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The Arlington Times
Marysville, Washington
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August 8, 2001     The Arlington Times
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August 8, 2001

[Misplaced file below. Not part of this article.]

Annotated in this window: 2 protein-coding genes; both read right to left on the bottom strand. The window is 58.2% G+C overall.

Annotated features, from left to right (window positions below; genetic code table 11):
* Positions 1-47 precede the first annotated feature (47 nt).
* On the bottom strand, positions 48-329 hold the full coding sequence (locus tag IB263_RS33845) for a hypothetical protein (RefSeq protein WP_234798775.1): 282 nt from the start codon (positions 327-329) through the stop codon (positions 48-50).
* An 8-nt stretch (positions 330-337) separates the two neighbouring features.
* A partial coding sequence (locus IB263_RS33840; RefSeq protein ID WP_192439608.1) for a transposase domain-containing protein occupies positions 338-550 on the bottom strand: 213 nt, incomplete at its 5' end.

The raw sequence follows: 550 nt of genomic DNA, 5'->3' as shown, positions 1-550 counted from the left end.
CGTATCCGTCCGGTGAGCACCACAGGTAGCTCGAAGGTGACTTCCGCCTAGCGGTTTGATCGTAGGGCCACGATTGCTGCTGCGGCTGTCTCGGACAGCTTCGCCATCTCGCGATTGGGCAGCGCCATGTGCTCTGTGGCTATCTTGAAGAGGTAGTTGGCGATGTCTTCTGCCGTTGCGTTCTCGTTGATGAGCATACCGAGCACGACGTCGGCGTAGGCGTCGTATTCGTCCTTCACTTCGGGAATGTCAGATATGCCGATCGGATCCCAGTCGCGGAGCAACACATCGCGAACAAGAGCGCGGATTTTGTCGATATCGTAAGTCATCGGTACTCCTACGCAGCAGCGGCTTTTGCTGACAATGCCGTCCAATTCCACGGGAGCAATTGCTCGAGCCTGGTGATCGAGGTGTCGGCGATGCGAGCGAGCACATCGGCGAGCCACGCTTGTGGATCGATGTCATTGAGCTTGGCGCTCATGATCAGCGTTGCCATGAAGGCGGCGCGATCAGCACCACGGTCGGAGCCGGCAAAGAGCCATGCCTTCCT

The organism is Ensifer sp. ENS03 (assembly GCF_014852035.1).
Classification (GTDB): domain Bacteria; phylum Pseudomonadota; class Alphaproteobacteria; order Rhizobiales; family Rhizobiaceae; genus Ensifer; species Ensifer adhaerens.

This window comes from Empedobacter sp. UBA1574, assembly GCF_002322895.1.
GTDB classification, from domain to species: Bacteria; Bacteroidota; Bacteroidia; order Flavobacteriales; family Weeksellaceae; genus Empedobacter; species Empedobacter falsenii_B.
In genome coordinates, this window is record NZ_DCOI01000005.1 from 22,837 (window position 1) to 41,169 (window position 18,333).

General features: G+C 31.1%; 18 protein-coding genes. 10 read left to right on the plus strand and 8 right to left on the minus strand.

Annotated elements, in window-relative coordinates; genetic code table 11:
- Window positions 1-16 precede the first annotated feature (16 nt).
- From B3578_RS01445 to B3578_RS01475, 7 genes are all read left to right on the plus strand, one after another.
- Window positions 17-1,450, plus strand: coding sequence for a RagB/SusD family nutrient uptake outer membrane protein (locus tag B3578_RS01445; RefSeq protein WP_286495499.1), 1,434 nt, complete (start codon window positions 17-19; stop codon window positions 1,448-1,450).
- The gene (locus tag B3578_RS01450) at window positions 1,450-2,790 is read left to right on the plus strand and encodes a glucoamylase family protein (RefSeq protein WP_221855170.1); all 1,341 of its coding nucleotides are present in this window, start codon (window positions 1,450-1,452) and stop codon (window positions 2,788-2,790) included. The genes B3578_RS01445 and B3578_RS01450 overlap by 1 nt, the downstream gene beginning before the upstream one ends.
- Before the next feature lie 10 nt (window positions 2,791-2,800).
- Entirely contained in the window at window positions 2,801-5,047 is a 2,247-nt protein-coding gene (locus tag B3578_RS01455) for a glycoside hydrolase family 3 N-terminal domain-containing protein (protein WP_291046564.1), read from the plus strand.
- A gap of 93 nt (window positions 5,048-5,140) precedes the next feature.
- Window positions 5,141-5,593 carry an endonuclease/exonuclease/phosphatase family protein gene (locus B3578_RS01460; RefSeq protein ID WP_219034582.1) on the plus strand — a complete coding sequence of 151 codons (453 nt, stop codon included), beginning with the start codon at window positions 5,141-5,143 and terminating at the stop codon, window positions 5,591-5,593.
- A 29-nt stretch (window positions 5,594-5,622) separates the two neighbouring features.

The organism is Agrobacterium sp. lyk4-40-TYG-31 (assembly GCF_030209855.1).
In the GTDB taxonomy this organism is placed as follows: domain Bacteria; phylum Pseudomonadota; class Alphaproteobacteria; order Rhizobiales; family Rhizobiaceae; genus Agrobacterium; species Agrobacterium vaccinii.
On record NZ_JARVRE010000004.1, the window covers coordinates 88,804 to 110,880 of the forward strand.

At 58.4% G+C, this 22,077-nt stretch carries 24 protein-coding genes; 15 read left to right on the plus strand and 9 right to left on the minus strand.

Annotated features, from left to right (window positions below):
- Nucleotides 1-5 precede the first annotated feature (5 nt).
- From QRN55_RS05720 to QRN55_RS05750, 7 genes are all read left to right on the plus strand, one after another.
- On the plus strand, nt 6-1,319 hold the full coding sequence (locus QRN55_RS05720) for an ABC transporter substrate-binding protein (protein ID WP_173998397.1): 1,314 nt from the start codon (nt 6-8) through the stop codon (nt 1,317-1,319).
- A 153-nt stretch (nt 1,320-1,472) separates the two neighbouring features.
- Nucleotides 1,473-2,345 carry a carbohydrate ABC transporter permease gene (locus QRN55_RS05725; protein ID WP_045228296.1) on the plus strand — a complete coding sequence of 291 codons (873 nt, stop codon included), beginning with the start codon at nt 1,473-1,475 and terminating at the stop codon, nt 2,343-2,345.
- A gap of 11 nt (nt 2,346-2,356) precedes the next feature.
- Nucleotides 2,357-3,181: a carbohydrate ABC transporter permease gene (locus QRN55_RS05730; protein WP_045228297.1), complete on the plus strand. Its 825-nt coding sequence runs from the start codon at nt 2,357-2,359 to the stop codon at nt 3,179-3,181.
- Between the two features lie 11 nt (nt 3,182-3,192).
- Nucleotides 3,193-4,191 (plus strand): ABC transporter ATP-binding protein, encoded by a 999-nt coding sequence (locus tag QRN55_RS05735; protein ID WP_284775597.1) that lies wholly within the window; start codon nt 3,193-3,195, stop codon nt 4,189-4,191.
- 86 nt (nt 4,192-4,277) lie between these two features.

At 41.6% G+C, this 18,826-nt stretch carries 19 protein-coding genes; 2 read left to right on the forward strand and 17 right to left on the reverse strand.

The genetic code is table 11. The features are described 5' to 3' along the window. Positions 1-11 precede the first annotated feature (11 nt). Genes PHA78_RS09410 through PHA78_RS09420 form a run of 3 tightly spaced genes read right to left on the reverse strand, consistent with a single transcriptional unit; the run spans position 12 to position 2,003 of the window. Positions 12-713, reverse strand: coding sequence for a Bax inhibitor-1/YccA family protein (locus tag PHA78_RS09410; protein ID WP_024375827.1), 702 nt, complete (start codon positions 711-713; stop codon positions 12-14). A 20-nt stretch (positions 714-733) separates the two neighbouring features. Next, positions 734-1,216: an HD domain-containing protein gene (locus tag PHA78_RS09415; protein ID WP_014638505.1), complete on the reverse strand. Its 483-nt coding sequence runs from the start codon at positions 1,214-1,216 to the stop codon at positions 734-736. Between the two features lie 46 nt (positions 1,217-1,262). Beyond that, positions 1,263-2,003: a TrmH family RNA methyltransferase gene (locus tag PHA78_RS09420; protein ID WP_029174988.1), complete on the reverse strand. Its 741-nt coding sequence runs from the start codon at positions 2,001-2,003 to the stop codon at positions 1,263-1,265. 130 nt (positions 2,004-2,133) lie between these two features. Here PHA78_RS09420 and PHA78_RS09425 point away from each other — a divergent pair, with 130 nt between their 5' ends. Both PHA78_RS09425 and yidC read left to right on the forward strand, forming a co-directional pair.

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2001 OSting of a rnaxi- Pays up Years. in roft~s This the to ~ust the set by each The Arlington Times ,I~ A7 = H= Stillaguamish Tribe offers training program for youth, seeks participating employers The Arlinqton Times staff The Stillaguamish Tribe of Indi- ans is offering a Youth Training and Apprenticeship Program for qualified Native American youths (ages 16 to 25), within the County areas of Snohomish, Skagit, and Whatcom. Selected applicants will be given an intensive one-week orientation, followed by matching and place- ment as an apprentice with local cooperating businesses and/or organizations. Cooperating busi- nesses and organizations include: auto supply, hardware, office sup- ply, grocery, packaging, and other stores; banks and financial institu- tions; manufacturing companies; and, other profit and nonprofit organizations. Stipends will be paid during the orientation period, followed by payment of above minimum hourly wages and/or salaries by the appropriate employer. Interested persons may procure a program application, and addi- tional information by calling 360- 652-7362 extension 411 (ask for John), or by writing to: The Stil- laguamish Tribe of Indians, P.O. Box 277, Arlington, WA. 98223. Received applications will be processed and applicant advised within five working days. Jessup is ACS principal ARLINGTON -- Having taught high school at Arlington Christian School since 1999, Richard Jessup has been appointed Principal of the K- through-12 grade school. His career in education began in 1967. Through the past 34 years Jessup has served as administrator, princi- pal and teacher on both the elementary and secondary level in California and western Washington schools. He has also been an ordained minister of the Assemblies of God since 1958, ministering in various church- es in California and Washing- ton as Senior Pastor, Minister of Christian Education, Associ- ate Pastor as well as interim posts. VOL, CCXXXII1 FINAt. E nl'r~ o,,~ ;w Predictions An Everett business has two big fans of conservation. Huge fans you might say. In fact, these fans would do anything to help the company save energy and money. The fans m quemon are a 150 horsepower one and its 60 horse- power little brother. By slowing their speed down, Woo&ape is helping to bring its electrical bill down, too. Woo&ape produces edge band- ing products made from wood veneers. These ultrathin veneers are used in making furni- ture, trims and other wood products. As the largest Compaa fluorescent light &ribs use 75% less energy producer of than incandescent bulbs, veneer tapes in North America, the company has an 85,000-square-foot plant, I00 employees and, of course, its two fans. "The fans are part of our dust collection system," explains Process Engineer Roger Hunter. "They're in operation all day long. By working with Snohomish PUD and the Just Enough Air project, we were able to reduce their average speed by I5% yet still meet our dust col- lection requirements." just this single step reduced the fans' energy consumption by 38% and will save the company $12,000 this year alone. But the company didn't stop there. And neither did the savings. 10 WAYS TO CONSERVE AT WORK 1. Heat your building or office no higher than 68 degrees during the day and 55 at night. In summer cool your building no lower than 76 degrees. 2. Turn off lights in areas that are not in use, including stets.go roonm, kitchens and conference rooms. Consider using only every other overhead or hall- way light. 3. Turn off computers, printers, copiers, scanners and other office equipment at the end of the day. Turn off one computer and you can save up to $50 a year. Turn off 100 computers and you can save up to $5,000. 4. Turn off perimeter office lighting and use task lamps instead. Better yet, work by daylight where and when pomible. 5. Adjust custodial and maintenance schedules to minimize after-hours light- ing. Have custodial staff turn lights on to begin work and off when finlshsd. 6. Turn off or reduce hours of exterior lighting (except as needed for security purposes). 7. Upgrade lighting systems. Install super-efficient fluorescent lighting, lighting system controls, and sensors to turn off lights when rooms are not occupied. 8. When purchasing new office equip- ment, look for energy-efficient models bearing the Energy Star label. Use all energy-saving features on all office equipment. 9. Make sure that lighting and HVAC systems are performing at optimal levels. Check to be sure that filters and lighting fixture diffusers are clean. 10. Encourage tenants and employees to work together to save energy. Post energy-saving tips through newsletters, " posters and emails. W E AL L HAVE THE P O W E R TO Woo&ape also reduced its ............... lighting load by appropriate use of occupancy sensors in conference rooms, rest rooms and other infre- quently used spaces. The company has disconnected several unneces- sary lights, and has plans to turn off certain lights and "air turnover" units during periods when they're not needed. "The steps we're taking are win-win. We help reduce our opera- tional costs. And we help reduce the area's need for power," says Roger. He calculates that these and other steps will add up to savmgs of close to $20,000 a year. Which ts enough to turn most anyone into a big fan of conservation. Conservation works, at work and at home. So do your part and save energy wherever and whenever you can. For every bit of power you save, that's power you don't have to pay for. To help, we've included a list of 10 ways to help conserve energy. And there are plenty more where these came from. For more infor- mation, call our Energy Hotline at 425-783-1700. Or visit our Web site at www.snopud.com. SAVE . !